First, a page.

Unfortunately, there are many risks to construction workers in the UK. But the majority are easy to avoid if the right procedures and systems are in place. It’s essential for workers and companies to be aware of all the hazards associated with the site they are on, so they can take steps to reduce the risks to their health and safety. Here, we look at how many work-related injuries are suffered in the construction industry in the UK, what these are and how they can be avoided.
79,000 people suffer from work-related injuries in the construction industry each year
The latest statistics from HSE show that in 2018-19, there’s 79,000 construction industry professionals suffering from work-related illness. A massive 62% of these are musculoskeletal disorders, 21% stress, depression or anxiety related, and 17% other health issues. This shows that nearly two thirds of injuries are to tendons, muscles, ligaments, joints, nerves or bones – highlighting the true extent of the risks that site accidents can cause.
Falls from a height caused 18% of non-fatal injuries in 2018-19
On average, there are 54,000 non-fatal injuries to workers every year in the construction industry. There’s no denying that there are many risks to workers onsite, but appropriate risk management strategies can be put in place to reduce their likelihood.
The statistics have shown that falling from a height caused 18% of non-fatal injuries to construction workers, a huge difference to other industries where only 8% of recorded accidents were caused by falls. There was just under 1,000 people (926) that fell from a height in 2018-19, of which 568 were “specified” by RIDDOR and 358 had to take over seven days off work.
How can accidents be prevented?
It’s essential for all workers and companies to put appropriate measures in place to reduce the risk of falling from a height. Firstly, everyone working onsite should complete thorough safety training, educating them on hazards and the safety standards they must abide by. They should be able to access company health and safety policies with ease and be told who the onsite first aider is and where to find them.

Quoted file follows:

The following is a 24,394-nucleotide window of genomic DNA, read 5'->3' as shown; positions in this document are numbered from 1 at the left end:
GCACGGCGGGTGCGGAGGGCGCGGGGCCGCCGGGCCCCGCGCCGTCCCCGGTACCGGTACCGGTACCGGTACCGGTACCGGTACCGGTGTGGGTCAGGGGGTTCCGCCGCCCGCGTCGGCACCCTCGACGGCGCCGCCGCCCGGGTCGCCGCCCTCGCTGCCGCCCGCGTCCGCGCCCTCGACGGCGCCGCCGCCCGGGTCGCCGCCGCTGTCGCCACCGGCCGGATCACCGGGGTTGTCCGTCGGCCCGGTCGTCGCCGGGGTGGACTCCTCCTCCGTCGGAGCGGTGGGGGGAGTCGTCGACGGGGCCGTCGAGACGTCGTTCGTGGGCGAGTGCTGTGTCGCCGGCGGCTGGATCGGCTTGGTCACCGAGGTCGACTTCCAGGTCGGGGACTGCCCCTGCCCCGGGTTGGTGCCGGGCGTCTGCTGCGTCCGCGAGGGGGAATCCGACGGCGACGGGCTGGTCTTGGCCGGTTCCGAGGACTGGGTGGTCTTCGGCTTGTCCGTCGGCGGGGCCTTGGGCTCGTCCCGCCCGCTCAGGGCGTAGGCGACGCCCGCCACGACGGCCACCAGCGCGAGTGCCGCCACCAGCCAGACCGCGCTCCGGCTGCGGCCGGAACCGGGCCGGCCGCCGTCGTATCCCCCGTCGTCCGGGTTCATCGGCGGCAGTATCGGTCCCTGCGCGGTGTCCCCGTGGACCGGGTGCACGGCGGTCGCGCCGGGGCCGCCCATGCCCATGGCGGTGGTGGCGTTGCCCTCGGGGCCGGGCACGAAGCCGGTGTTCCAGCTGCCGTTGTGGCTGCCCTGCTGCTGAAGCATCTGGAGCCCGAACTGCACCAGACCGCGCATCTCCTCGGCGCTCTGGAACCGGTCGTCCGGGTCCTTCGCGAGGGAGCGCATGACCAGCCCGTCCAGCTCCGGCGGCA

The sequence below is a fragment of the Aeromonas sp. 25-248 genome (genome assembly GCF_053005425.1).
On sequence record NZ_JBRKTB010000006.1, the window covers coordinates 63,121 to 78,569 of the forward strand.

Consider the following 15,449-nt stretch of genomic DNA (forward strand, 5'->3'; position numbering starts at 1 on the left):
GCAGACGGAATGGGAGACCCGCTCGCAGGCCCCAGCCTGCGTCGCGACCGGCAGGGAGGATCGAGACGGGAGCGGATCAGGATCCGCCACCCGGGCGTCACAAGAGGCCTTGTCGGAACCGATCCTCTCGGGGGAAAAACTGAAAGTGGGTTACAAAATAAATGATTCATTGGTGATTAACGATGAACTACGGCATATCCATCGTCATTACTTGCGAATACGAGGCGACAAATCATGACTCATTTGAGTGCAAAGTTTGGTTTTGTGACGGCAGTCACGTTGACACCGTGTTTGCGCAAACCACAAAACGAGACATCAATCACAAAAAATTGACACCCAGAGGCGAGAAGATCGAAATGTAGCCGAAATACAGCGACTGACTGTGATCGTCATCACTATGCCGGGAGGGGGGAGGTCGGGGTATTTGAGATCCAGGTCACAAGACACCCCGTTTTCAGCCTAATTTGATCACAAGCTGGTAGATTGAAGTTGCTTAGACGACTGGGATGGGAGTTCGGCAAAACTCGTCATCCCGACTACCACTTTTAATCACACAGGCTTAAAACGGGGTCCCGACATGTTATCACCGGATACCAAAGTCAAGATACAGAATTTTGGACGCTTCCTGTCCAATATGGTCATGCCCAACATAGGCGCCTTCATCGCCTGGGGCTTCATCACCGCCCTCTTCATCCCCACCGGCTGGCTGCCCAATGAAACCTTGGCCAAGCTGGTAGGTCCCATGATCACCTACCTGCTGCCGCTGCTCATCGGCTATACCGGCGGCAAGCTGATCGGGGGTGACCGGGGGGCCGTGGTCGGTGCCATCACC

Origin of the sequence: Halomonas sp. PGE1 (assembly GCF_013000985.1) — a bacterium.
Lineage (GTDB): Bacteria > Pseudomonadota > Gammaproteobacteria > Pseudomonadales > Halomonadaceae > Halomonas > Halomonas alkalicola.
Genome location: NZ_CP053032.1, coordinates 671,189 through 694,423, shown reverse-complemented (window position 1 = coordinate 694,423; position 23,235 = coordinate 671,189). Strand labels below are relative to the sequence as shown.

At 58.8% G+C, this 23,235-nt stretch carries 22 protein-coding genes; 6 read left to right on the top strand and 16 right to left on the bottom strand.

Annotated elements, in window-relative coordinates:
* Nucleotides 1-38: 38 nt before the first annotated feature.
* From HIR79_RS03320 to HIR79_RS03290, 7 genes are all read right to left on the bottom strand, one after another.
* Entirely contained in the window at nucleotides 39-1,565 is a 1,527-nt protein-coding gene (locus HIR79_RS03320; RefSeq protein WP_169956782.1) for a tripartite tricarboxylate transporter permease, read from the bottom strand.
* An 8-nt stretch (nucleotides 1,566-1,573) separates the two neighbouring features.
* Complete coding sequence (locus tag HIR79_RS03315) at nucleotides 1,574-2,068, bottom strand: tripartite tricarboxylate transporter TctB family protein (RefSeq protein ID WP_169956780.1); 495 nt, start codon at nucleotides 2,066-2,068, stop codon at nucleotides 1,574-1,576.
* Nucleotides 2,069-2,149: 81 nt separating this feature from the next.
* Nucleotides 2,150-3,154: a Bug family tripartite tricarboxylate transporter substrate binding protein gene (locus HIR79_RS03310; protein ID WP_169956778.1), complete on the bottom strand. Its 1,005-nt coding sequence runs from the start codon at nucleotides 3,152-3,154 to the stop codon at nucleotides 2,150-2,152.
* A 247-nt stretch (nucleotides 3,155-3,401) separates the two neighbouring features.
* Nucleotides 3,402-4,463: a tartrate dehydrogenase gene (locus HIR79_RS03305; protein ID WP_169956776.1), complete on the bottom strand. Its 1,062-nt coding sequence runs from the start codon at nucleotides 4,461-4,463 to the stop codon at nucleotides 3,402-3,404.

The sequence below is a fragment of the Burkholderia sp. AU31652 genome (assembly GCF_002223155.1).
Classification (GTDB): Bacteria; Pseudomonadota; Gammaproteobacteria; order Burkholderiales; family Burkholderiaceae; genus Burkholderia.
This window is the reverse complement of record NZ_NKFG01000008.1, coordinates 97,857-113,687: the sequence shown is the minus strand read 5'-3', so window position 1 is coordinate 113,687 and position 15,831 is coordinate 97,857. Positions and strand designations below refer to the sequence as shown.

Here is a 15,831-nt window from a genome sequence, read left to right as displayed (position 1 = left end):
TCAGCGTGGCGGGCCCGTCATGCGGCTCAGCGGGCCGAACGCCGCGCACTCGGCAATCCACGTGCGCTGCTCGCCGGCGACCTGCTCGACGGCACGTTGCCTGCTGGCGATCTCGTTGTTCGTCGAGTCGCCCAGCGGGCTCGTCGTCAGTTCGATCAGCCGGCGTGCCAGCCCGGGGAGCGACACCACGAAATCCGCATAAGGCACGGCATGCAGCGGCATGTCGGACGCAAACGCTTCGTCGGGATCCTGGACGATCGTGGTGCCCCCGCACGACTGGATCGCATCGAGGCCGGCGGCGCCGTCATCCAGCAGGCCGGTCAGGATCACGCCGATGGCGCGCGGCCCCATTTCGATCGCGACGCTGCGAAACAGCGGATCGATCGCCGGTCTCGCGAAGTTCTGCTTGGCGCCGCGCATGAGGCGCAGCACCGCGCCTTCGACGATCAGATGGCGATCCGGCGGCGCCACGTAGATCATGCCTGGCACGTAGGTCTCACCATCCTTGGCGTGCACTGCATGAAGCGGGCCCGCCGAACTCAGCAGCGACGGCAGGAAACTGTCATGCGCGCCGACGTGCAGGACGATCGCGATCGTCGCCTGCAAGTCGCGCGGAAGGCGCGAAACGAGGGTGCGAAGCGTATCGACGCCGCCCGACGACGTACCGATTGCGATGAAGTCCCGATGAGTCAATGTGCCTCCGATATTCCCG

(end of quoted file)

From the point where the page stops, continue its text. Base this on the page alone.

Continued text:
Secondly, adequate safety systems must be implemented across the sight to reduce the risks of falling. Ladders must be secured, scaffolding erected correctly, and any walkways guarded to make sure there is a safe exit from the construction site.
Thirdly, all workers should wear good quality PPE (personal protective equipment) at all times. Hard hats are essential particularly to protect workers from falling objects or personal falls. Goggles, gloves, capped safety boots and high-visibility clothing should also be worn.
What should workers do if they have an accident at work?
It’s important that any worker suffering injury due to an accident at work reports it to their employer, makes written notes of it in the company accident book, and reports it to a medical professional. It may be worth taking pictures of the injury and asking witnesses for their contact details, should you need them to provide an account of what happened.
If you are unable to work after your accident, you should take a look at the government advice on Statutory Sick Pay to see if you are eligible. You may also be able to claim compensation through companies like National Accident Helpline, if the accident wasn’t your fault. This may give you financial support if you’re out of work and also highlight safety issues to stop this happening to anyone else in the future.